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THE ANGELS by Maria Hummel

They have not come for you. They will not blister
the day with light and swords. The room remains
a room, and not a portal. The syringes
hold no messages, not even plain
emptiness. The food trays, when you eat food,
rattle if I move them, and, if left alone,

They have not come for you. They will not blister
the day with light and swords. The room remains
a room, and not a portal. The syringes
hold no messages, not even plain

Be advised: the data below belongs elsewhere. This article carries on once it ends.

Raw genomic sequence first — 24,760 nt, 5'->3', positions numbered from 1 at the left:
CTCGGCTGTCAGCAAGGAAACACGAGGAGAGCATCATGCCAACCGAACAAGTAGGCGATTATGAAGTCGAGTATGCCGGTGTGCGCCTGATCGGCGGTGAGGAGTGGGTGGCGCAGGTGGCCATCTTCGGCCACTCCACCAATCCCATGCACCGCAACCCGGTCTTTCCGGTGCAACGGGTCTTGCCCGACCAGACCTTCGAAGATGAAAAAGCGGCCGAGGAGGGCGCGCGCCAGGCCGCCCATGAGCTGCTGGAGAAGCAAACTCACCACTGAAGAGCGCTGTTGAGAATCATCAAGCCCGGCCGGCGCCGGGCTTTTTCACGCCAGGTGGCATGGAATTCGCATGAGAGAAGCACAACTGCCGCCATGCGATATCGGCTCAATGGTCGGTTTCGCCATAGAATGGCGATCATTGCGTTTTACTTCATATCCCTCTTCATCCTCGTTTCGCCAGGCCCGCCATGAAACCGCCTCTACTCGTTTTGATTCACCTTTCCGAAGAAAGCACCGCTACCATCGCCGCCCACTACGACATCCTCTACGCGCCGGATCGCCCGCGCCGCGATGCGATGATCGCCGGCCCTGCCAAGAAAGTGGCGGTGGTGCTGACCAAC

emptiness. The food trays, when you eat food,
rattle if I move them, and, if left alone,
sink beneath the ice of grease. The good
doctor is pregnant, and strokes her own
belly when she speaks. In a thousand years
no one will remember any of this.
The hospital will be a ruin. Your
tubes twisted in a dump, or burned. But if wrists
are stumps, hands are trees; I lift yours to learn
how the wind moves. Hold them to know where it turns.

 

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About Maria Hummel

Maria Hummel
Maria Hummel's poetry and prose appear in Poetry, Narrative, The New York Times, and The Open Door: 100 Poems, 100 Years of Poetry Magazine. She is a Jones Lecturer at Stanford University and lives in San Francisco with her husband and son.